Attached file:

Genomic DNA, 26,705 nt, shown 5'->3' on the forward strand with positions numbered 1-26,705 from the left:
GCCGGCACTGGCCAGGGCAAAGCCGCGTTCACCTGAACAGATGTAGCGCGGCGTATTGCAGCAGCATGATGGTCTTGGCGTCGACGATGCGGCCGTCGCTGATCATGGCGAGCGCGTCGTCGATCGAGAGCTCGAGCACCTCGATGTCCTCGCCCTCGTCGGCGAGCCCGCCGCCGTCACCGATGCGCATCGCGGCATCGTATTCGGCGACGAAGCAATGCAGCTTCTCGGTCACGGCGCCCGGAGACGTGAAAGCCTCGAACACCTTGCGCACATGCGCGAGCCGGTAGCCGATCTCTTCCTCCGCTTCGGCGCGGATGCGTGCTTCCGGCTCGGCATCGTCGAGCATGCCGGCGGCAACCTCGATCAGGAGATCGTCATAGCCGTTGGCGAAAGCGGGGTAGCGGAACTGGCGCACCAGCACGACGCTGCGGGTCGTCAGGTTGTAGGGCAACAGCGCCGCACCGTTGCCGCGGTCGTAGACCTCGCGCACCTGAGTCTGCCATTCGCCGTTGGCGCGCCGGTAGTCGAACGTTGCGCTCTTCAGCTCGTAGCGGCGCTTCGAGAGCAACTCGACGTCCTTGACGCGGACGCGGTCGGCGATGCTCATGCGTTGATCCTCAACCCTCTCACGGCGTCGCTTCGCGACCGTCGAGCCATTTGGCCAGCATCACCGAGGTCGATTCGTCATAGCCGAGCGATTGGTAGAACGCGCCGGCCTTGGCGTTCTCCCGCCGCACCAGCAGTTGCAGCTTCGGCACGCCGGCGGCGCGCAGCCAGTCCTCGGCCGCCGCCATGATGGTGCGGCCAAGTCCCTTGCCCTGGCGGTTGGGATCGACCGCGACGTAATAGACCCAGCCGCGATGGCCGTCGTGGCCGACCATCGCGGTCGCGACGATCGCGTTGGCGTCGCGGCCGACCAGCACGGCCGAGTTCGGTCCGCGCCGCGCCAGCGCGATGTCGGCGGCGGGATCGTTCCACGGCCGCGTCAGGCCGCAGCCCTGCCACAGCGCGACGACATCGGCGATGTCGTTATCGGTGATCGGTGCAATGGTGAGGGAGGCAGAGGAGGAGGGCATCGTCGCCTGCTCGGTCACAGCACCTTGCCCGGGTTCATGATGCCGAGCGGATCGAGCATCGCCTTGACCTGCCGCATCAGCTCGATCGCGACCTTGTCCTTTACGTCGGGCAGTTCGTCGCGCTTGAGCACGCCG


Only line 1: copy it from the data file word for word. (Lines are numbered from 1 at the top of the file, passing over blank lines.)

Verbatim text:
Genomic DNA, 26,705 nt, shown 5'->3' on the forward strand with positions numbered 1-26,705 from the left: